Now the sooner you come the better – the earlier in June the finer will be the sunsets – & of these (I repeat it) neither you nor any body can form any conception. The earlier you come the more useful will you be at home in a wet day, & the later may you stay out sketching on a fine evening. Coleridges study will be at your service tho I suppose the Beaumonts will try to take up their lodgement with Jackson if they purpose making any stay at Keswick. This however is not very likely, as I believe I am no very great favorite, & not likely to become so. My Lady the first time I saw her put out the horns of her amiability full butt against me – like a snail after a shower, – upon which the horns of my agrea-beauness instinctively drew in, & I got into my shell: & a plaguey rough shell I dare say she thinks it. And there I sat, when last in town I dined with them one day, open mouthed as an oyster at ebb, & as silent too, being in truth miserably ill. But Senhora I have a good faculty of not talking much to people whom I am not fond of, – now & then indeed, the Devil has tempted me with his damned Ephthatha,  but not very often, & not very lately – & I defy him & all his works.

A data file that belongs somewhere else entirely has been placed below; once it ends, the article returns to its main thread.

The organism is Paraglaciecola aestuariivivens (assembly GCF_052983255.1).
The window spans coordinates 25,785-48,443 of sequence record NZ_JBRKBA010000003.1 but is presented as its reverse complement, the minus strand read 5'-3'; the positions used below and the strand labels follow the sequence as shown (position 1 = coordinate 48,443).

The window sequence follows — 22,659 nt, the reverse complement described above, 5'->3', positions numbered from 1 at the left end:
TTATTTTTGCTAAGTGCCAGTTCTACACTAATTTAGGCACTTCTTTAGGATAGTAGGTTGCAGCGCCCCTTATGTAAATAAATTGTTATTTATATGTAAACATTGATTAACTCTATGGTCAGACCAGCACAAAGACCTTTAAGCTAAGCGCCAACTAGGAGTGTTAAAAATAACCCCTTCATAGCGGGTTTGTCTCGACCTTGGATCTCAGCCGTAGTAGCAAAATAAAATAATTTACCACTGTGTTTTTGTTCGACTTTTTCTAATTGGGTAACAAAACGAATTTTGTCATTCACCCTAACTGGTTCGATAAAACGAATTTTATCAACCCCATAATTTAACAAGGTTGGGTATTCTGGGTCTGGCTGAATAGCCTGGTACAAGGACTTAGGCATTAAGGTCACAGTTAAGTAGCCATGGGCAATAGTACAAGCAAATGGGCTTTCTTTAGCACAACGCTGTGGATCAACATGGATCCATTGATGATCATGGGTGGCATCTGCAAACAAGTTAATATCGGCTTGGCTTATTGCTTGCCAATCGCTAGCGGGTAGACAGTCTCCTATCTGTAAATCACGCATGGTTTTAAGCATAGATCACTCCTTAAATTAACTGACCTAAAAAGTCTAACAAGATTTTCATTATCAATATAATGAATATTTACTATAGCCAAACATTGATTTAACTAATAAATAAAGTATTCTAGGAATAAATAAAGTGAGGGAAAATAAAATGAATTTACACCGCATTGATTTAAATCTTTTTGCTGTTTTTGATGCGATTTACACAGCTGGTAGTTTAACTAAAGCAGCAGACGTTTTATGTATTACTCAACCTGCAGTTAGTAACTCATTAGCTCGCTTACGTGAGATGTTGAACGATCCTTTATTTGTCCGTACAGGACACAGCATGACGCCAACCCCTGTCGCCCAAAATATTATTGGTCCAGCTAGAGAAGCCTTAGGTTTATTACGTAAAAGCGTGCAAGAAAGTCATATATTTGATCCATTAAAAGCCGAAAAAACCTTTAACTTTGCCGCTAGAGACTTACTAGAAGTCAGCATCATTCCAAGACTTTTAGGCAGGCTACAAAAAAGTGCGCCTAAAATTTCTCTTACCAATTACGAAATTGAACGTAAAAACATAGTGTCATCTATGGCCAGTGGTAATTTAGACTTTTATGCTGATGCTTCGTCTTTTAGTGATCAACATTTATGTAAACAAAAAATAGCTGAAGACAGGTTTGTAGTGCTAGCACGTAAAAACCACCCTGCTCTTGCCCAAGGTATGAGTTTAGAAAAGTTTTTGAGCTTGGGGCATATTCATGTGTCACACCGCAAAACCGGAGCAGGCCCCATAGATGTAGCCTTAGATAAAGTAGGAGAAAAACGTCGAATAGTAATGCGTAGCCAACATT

A Deos –
Tuesday May 12. 1807.
* Address: To/ Miss Barker/ with Thomas Wilson Esqr/ Hampstead/ near
Postmark: 10 o’clock MY 15 1807 F.N.
MS: MS untraced; text is taken from Robert Galloway Kirkpatrick, ‘The Letters of Robert Southey to Mary Barker From 1800 to 1826’ (unpublished PhD, Harvard, 1967), pp. 232–238. BACK
 There were only three editions of Letters from England (1807, 1808 and 1814). Southey never expanded the first edition nor followed it up with a sequel, and Miss Barker’s information on music and painting was never used. BACK